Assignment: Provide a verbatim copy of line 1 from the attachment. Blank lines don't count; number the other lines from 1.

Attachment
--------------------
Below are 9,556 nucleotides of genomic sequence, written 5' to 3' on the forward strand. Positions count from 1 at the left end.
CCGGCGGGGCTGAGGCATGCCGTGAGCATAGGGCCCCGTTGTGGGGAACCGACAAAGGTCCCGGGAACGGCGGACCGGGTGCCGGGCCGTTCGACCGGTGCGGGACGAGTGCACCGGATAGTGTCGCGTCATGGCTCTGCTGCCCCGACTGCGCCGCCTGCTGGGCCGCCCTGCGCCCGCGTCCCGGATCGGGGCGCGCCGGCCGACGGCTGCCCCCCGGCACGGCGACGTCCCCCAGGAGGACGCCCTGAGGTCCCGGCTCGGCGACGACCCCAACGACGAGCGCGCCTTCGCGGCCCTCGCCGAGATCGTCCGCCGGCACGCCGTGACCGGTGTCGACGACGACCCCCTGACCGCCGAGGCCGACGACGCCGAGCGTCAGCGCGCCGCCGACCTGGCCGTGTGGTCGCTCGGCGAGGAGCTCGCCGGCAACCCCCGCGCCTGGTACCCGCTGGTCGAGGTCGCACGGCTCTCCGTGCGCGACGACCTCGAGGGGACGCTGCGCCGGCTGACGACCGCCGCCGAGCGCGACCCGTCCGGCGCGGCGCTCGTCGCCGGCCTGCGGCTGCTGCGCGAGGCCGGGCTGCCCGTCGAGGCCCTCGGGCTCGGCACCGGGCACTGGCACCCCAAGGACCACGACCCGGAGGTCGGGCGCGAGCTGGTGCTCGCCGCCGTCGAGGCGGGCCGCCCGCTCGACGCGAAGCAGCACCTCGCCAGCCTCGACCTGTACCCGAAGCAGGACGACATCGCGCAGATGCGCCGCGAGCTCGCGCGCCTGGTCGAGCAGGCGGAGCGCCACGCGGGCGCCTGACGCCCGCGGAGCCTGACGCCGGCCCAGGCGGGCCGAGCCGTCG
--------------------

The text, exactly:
Below are 9,556 nucleotides of genomic sequence, written 5' to 3' on the forward strand. Positions count from 1 at the left end.